Juni's plastic free commitment
Leading a truly sustainable life is an extremely complex challenge. We’re well aware that lipstick is not an essential, but with over 900 million being sold each year - and eventually ending up in our oceans or landfill - changing the way they are made is a good place to start in our battle against plastic.
Unlike most beauty brands who choose off-the-shelf plastic packaging for their products, we research, design and develop our own bespoke and innovate solutions. We are committed to always choosing the most sustainable solution possible, even when it is more difficult and expensive to execute.
The global cosmetics industry produces over 142 billion units of packaging every year - the vast majority of which contain plastic.
What’s more, there are over 500 officially recognised microplastic ingredients being used within formulas. It’s no secret that beauty has a huge plastic problem!
When it comes to beauty packaging, 95% is thrown away after just one use and only 14% of it makes it to a recycling centre.
The UN has predicted that if the rate of waste production continues, by 2050 our oceans will carry more plastic than fish, and an estimated 99% of seabirds will have ingested plastic.
With brands releasing new products all the time and promoting the “fast fashion” of beauty, it’s all too easy to see where these huge numbers come from.
The truth about "recyclable" plastic
The term “recyclable” can be extremely confusing and misleading. It’s important to remember that just because something can technically be recycled, doesn’t mean that it will actually be recycled.
Since the 1950s only 9% of the world’s plastic waste has actually been recycled. Shockingly, every piece of plastic ever made still exists in some form, so recycling plastic doesn’t get rid of the problem.
There are many reasons why things aren’t efficiently recycled, but one of the main issues is because of ‘contamination’. If you look at most lipsticks, for example, they are actually made of several different materials and components. Inside there will be a cog made from one type of plastic, and then an inner tube made from another kind of plastic. The outer plastic shell may be coated in a thin layer of aluminium or enhanced with various design techniques - all held together by strong glues. In order for any of these ‘recyclable’ materials to actually be recycled, they need to be separated and processed individually. This is very difficult and extremely costly, and so it just doesn’t happen.
In addition to conventional plastics such as PET, PS, PVC, PP, PE, etc, there are now many so-called ‘eco-friendly’ or ‘bio’ plastics available. These plastics may sound good but in fact they simply take hundreds of years to break down into micro-plastics and nano-plastics that are still damaging our marine life and polluting our planet at an unprecedented rate. That’s why we don’t use them for our Juni products!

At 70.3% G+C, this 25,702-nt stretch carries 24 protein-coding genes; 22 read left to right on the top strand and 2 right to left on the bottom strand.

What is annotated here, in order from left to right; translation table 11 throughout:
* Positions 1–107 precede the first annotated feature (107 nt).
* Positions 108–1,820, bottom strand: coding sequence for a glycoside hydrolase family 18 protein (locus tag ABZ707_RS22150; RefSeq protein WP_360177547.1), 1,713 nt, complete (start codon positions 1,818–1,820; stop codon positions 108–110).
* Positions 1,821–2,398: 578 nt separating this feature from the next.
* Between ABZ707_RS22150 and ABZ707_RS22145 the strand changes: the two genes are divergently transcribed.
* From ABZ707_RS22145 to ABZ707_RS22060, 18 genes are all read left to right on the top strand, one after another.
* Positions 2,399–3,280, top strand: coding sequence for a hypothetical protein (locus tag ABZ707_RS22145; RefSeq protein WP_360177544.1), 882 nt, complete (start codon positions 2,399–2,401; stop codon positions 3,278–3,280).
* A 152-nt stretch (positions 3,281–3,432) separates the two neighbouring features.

Some exciting bio-materials have recently been developed from materials such as wood pulp, plant cellulose, food waste, grass, algae and mushrooms. These materials can be made into trays, punnets and clear, flexible films that look and behave like conventional plastic, but with two key differences; at the start of their lives these materials can be sustainably sourced ideally in full or in part, and at the end of their lives they can be composted into bio-mass to regenerate depleted farming soils. Look for compostables that comply with the EN 13432 standard or are labelled as “OK Home Compostable”.
We are in touch with researchers about developments for future Juni products but unfortunately none are quite right just yet.
A Plastic Planet have an informative list on their website about various plastic and non-plastic materials, as well as a fantastic Material Library for businesses looking to use plastic free alternatives.
The problem with refills
The beauty industry has recently seen a rapid rise in refillable solutions. Refills can be a fantastic option for some products, such as hand soap or body wash, which are packaged in simple bottles (often aluminium or glass) and can easily be recycled. In terms of make-up products, however, it’s a more complex issue…
Cosmetics are often very delicate and have to be carefully packaged to ensure they are kept hygienic and can travel well. It is not uncommon to see brands promoting their refillable make-up cases yet failing to mentioned that the refill packaging itself contains plastic.
Choosing refills, for sustainability reasons, means committing to repurchasing the same products for many years to come. What happens if you no longer like them, they no longer suit you or if the fashions change? Or what if the brand no longer produces the refills?
Also, the refillable outer cases may not actually be environmentally-friendly. When purchasing something that is refillable you need to ask yourself if you will actually repurchase that product for a very long time, and what will happen to the case when you eventually stop using it.
At Juni, we hope to one day offer a truly sustainable refill system, but at the moment we’re simply unable to find a solution that meets our stringent criteria.